Musical's tale of violence can be a warning to young people
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West Side Story may be set in New York but its tale of violence and misplaced loyalty among young men, is resonant no matter what the location and time.
A fact Chief Constable Simon Cole has picked up on as part of Curve theatre’s forthcoming production of West Side Story in a contributory piece he has written for the programme.
The force, along with the Office of the Police and Crime Commissioner (OPCC) works in partnership with other agencies, including peer mentors to educate others about the dangers of gang culture and the violence that can often coincide with this.
Alongside a group of peer mentors, Chief Inspector Manjit Atwal, from the force’s Serious Harm Reduction Unit, has spoken to cast members about what fuels gang culture today to help provide further insight into their roles.
She said: “Anything which can help us highlight the dangers of gang culture to young people and the destruction it can cause, has got to be good.
“The peer mentoring scheme delivered through probation and Youth Offending Services, is an important part of that because it gives young people the opportunity to reflect on their actions, while providing the chance to divert them towards more positive pursuits. Who better to show them there is a way out, than a peer mentor who can directly relate to what they are going through?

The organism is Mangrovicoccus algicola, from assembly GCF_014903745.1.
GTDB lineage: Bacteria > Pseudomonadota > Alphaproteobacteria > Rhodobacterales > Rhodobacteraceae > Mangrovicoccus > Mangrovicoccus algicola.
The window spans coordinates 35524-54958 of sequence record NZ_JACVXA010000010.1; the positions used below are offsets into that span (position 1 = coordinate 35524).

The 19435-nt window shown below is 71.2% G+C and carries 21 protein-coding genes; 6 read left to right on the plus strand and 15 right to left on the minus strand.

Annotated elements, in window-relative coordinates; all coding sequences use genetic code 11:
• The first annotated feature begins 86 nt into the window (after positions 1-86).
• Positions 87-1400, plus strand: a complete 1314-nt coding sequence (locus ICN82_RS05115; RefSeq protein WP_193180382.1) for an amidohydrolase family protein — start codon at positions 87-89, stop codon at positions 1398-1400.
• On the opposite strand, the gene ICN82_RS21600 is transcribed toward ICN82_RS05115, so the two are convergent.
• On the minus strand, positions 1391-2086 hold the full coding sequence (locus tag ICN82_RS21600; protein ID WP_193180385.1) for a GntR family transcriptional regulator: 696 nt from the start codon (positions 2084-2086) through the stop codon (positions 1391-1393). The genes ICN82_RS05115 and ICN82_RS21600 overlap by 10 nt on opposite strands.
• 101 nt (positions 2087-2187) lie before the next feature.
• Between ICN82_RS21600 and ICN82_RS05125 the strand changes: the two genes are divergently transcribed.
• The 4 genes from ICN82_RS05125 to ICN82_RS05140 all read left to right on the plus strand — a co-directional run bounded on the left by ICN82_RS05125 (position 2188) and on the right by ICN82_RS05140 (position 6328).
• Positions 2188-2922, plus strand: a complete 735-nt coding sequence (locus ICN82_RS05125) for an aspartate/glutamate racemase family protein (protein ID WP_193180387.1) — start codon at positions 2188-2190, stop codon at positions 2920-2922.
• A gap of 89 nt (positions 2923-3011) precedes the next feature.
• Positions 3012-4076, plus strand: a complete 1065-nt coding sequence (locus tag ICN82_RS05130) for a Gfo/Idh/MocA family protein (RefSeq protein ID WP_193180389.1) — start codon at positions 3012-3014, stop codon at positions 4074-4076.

“It’s a fact that those who choose to carry a weapon, such as a knife, are more likely to become a victim of knife crime if they do. For that reason, I hope as many young people as possible get to see this production because of the resonance it has today.”
Curve’s artistic director Nikolai Foster said: “The themes of gang warfare, racism and social exclusion are as prescient today as when this play first hit the stage. We want to ensure we represent the lives of the young people portrayed in our production with real integrity and truth.
“Working alongside Leicestershire Police means we are able to relate our production to what is happening in the world today. As well as presenting the musical with truth and guts, we hope that young people from challenging backgrounds working with us in the rehearsal room and being part of the process of making a show, will see the invaluable advantages of being involved with live theatre and just how life-affirming it can be.”